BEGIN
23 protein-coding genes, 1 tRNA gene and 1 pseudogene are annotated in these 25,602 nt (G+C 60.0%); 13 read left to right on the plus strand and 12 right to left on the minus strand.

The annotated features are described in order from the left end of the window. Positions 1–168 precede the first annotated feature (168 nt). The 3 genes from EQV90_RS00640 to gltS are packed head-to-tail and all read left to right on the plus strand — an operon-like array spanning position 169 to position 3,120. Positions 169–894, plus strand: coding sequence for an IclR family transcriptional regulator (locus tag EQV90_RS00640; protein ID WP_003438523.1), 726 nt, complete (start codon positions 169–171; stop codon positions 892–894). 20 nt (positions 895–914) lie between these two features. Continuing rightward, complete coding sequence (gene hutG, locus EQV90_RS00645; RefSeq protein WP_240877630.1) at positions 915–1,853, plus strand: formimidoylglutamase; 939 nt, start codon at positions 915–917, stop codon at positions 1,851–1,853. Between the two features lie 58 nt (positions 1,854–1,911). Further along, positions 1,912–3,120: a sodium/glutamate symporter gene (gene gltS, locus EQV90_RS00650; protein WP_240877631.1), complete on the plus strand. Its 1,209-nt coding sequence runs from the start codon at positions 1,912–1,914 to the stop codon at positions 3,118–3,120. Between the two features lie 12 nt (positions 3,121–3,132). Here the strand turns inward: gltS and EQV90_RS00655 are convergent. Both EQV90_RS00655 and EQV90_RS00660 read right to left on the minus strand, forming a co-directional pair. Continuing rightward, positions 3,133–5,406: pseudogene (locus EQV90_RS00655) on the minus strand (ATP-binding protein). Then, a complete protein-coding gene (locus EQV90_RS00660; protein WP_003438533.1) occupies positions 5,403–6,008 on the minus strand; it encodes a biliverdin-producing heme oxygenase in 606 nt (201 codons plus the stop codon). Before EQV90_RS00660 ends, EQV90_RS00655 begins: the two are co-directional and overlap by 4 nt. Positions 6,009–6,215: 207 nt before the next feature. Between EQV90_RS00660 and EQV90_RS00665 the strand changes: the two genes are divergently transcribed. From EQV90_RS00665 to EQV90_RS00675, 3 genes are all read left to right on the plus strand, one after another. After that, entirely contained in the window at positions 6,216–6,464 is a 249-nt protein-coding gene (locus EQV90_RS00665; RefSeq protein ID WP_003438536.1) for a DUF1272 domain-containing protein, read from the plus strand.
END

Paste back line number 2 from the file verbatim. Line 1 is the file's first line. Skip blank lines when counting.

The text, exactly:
The annotated features are described in order from the left end of the window. Positions 1–168 precede the first annotated feature (168 nt). The 3 genes from EQV90_RS00640 to gltS are packed head-to-tail and all read left to right on the plus strand — an operon-like array spanning position 169 to position 3,120. Positions 169–894, plus strand: coding sequence for an IclR family transcriptional regulator (locus tag EQV90_RS00640; protein ID WP_003438523.1), 726 nt, complete (start codon positions 169–171; stop codon positions 892–894). 20 nt (positions 895–914) lie between these two features. Continuing rightward, complete coding sequence (gene hutG, locus EQV90_RS00645; RefSeq protein WP_240877630.1) at positions 915–1,853, plus strand: formimidoylglutamase; 939 nt, start codon at positions 915–917, stop codon at positions 1,851–1,853. Between the two features lie 58 nt (positions 1,854–1,911). Further along, positions 1,912–3,120: a sodium/glutamate symporter gene (gene gltS, locus EQV90_RS00650; protein WP_240877631.1), complete on the plus strand. Its 1,209-nt coding sequence runs from the start codon at positions 1,912–1,914 to the stop codon at positions 3,118–3,120. Between the two features lie 12 nt (positions 3,121–3,132). Here the strand turns inward: gltS and EQV90_RS00655 are convergent. Both EQV90_RS00655 and EQV90_RS00660 read right to left on the minus strand, forming a co-directional pair. Continuing rightward, positions 3,133–5,406: pseudogene (locus EQV90_RS00655) on the minus strand (ATP-binding protein). Then, a complete protein-coding gene (locus EQV90_RS00660; protein WP_003438533.1) occupies positions 5,403–6,008 on the minus strand; it encodes a biliverdin-producing heme oxygenase in 606 nt (201 codons plus the stop codon). Before EQV90_RS00660 ends, EQV90_RS00655 begins: the two are co-directional and overlap by 4 nt. Positions 6,009–6,215: 207 nt before the next feature. Between EQV90_RS00660 and EQV90_RS00665 the strand changes: the two genes are divergently transcribed. From EQV90_RS00665 to EQV90_RS00675, 3 genes are all read left to right on the plus strand, one after another. After that, entirely contained in the window at positions 6,216–6,464 is a 249-nt protein-coding gene (locus EQV90_RS00665; RefSeq protein ID WP_003438536.1) for a DUF1272 domain-containing protein, read from the plus strand.